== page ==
Business in Calistoga won’t be quite the same for a while as fire and thick smoke fill the air, and visitors being told to stay away until the emergency is over.
“A lot of people’s lives changed on Sunday and Monday,” said City Manager Dylan Feik.
Feik said the city limits have not been heavily affected by the fire itself, but the normally bustling sidewalks are barren of pedestrians, in part because the threat of fire is keeping away visitors and some locals have evacuated.
Out of safety concerns Feik said the city asked the lodging industry – Calistoga’s main source of revenue – to not encourage visitors to come to the area while the fires are burning and thick acrid smoke is hanging in the air.
“It’s desolate,” said Carlene Moore, CEO of the Napa County Fairgrounds of the downtown shopping district she visited Tuesday afternoon.
In the area where the fire is believed to have started, Bennett Lane Winery was erroneously rumored on social media to be lost to the fire, said Stefanie Longton, general manager of the winery.
“The winery is still there,” Longton said. “We were very lucky.”
The owners of Bennett Lane, Randy and Lisa Lynch, live on nearby Tubbs Lane and were able to get to the winery’s office to retrieve needed items, she said. There is still no power there or Internet, but as of Tuesday afternoon the winery and vineyards were OK.
Longton, who lives in Healdsburg, said it’s been difficult to stay in touch with people and keep up on the movement of the fire because cell phone service has been spotty.
Moore said Sunday night, the first night of the Tubbs fire, the Fairgrounds was opened as an evacuation center and some 150 people sheltered in the Tubbs building. When the second fire broke out about half of them left probably “wanting to get farther away” from the fires, she said.
During the daytime the evacuation center’s numbered dwindled, just as it did during the Valley fire, when Moore said people are out seeking answers to the safety of their homes, or looking for family and friends or trying to solve other problems. But people come back to the center for meals, she said.
This situation has been a “very manageable” one and is acting more as an information center. Since power was out to many areas and AT&T wireless coverage was out people were stopping in to ask questions about what was going on with the fires, evacuations, risks, and “anything of that nature,” she said.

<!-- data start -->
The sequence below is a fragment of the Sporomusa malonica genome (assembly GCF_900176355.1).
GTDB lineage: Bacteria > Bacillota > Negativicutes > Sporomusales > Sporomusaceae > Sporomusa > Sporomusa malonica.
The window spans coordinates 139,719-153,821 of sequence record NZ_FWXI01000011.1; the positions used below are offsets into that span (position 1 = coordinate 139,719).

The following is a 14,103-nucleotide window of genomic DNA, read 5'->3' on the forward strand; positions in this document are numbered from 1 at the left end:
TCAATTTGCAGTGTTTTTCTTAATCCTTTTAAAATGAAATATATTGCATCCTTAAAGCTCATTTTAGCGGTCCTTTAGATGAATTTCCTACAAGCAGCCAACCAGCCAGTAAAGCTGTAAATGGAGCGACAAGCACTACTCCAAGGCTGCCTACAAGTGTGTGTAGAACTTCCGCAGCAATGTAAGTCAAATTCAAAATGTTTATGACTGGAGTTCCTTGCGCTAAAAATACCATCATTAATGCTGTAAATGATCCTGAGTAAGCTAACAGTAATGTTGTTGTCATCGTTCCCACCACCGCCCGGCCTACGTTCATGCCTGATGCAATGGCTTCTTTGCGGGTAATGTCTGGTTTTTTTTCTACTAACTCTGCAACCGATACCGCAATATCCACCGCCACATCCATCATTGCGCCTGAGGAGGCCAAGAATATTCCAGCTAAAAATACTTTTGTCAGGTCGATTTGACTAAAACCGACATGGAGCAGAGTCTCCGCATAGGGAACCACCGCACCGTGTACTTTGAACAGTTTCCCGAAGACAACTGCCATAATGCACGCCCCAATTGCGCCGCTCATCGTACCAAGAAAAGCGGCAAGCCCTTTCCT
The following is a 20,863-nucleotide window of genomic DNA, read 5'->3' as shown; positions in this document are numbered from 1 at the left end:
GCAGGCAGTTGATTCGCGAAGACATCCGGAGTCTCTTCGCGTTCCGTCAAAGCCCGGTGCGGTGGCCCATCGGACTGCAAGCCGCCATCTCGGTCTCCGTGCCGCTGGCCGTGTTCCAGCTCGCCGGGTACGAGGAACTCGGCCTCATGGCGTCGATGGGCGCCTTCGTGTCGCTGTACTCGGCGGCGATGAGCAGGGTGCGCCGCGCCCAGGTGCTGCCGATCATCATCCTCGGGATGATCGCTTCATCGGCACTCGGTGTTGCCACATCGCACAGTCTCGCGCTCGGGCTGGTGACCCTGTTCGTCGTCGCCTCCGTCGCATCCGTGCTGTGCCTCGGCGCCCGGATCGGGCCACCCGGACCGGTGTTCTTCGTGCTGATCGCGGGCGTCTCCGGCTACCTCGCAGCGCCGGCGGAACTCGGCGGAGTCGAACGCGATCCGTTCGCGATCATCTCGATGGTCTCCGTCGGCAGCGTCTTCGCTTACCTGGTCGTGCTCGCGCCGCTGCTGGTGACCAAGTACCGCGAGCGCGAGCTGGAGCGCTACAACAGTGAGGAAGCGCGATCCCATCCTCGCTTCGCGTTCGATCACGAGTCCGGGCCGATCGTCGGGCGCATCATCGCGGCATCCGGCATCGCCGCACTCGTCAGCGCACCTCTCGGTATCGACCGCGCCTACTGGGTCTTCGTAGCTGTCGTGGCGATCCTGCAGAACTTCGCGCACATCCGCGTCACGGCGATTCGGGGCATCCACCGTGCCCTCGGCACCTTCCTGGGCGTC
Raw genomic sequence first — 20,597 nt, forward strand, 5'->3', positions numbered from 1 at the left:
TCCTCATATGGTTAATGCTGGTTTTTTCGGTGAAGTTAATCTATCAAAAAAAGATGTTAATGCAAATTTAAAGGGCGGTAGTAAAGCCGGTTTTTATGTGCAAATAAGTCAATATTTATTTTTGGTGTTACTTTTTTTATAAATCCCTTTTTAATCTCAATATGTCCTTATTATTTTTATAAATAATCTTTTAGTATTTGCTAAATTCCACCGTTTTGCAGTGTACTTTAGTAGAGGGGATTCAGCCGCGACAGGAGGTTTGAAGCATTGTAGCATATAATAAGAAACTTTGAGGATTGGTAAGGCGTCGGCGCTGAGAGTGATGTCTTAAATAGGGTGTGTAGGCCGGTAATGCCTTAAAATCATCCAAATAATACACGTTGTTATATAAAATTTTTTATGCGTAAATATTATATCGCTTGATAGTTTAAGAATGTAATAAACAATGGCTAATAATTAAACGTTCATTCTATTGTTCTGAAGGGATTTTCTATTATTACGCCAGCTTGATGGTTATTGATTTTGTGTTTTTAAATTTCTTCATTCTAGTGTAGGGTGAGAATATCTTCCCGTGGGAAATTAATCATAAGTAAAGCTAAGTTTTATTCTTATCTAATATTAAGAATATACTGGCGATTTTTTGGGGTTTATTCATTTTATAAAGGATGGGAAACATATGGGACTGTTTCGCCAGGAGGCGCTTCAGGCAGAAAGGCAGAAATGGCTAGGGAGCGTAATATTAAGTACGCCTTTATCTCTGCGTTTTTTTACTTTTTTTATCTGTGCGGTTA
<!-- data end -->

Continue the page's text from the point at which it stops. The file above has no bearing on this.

They’ve been handing out respirator masks and water to keep people “hydrated and helping them to breathe,” Moore said.
The air quality is “just so bad” Feik said because it is not “just wildland smoke, it is nasty burned debris smoke” from such things as plastics and rubbers that create a “bad black” smoke.
The poor air quality is likely why more people haven’t come to shelter at the Fairgrounds in the evacuation center or the RV park.
Feik had not yet checked on the emergency call numbers to know if they had escalated from normal, but said there were five ambulances from outside agencies in Calistoga, and the city was receiving mutual aid assistance and the fire station was fully staffed.
It may be some time before officials are ready to announce the actual cause of the start of the fire, but it is believed the strong winds knocked down a power line, or a tree brought down a power line and sparks flew setting off a catastrophic blaze.
Wind power was evident all around town, Feik said, and at Logvy Park an uprooted tree’s root base was above his 6-foot frame.
Assessments of structures lost and value is not underway yet because it is too early and the focus is first on making sure people are safe rather than containing the fires. Road closures are still in place at press time for major thoroughfares including northbound Highway 29 at Tubbs Lane, Foothill Boulevard and Petrified Forest Road, and there is restricted access on Kortum Canyon Road from Foothill.
Calistoga Pet Clinic is open and receiving injured animals which are being given priority for vet care, said Pam Ingalls, president of Wine Country Animal Lovers (WCAL).
“WCAL is fundraising to take care of the clinic’s overhead. (Dr. Steven Franquelin) is donating his time. All of WCAL’s animals in foster care are safe,” Ingalls said.